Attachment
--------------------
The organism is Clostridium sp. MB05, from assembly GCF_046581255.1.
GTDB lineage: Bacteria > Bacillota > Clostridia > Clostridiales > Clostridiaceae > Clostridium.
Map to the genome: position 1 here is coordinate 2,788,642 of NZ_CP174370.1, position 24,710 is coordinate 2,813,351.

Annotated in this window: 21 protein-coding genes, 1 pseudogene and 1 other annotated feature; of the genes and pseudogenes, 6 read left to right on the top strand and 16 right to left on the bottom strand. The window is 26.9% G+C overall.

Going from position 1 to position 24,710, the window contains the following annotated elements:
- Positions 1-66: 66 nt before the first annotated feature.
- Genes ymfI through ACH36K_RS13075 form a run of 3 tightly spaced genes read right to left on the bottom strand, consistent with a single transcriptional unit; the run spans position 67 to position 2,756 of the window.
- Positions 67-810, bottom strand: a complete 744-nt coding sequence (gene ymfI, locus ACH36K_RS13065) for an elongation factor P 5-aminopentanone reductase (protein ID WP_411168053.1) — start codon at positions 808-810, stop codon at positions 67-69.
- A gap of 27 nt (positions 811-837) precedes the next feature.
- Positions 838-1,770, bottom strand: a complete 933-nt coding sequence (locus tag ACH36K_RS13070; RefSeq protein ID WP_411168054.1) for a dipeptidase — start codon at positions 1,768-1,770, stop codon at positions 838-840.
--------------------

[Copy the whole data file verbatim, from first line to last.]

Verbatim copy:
The organism is Clostridium sp. MB05, from assembly GCF_046581255.1.
GTDB lineage: Bacteria > Bacillota > Clostridia > Clostridiales > Clostridiaceae > Clostridium.
Map to the genome: position 1 here is coordinate 2,788,642 of NZ_CP174370.1, position 24,710 is coordinate 2,813,351.

Annotated in this window: 21 protein-coding genes, 1 pseudogene and 1 other annotated feature; of the genes and pseudogenes, 6 read left to right on the top strand and 16 right to left on the bottom strand. The window is 26.9% G+C overall.

Going from position 1 to position 24,710, the window contains the following annotated elements:
- Positions 1-66: 66 nt before the first annotated feature.
- Genes ymfI through ACH36K_RS13075 form a run of 3 tightly spaced genes read right to left on the bottom strand, consistent with a single transcriptional unit; the run spans position 67 to position 2,756 of the window.
- Positions 67-810, bottom strand: a complete 744-nt coding sequence (gene ymfI, locus ACH36K_RS13065) for an elongation factor P 5-aminopentanone reductase (protein ID WP_411168053.1) — start codon at positions 808-810, stop codon at positions 67-69.
- A gap of 27 nt (positions 811-837) precedes the next feature.
- Positions 838-1,770, bottom strand: a complete 933-nt coding sequence (locus tag ACH36K_RS13070; RefSeq protein ID WP_411168054.1) for a dipeptidase — start codon at positions 1,768-1,770, stop codon at positions 838-840.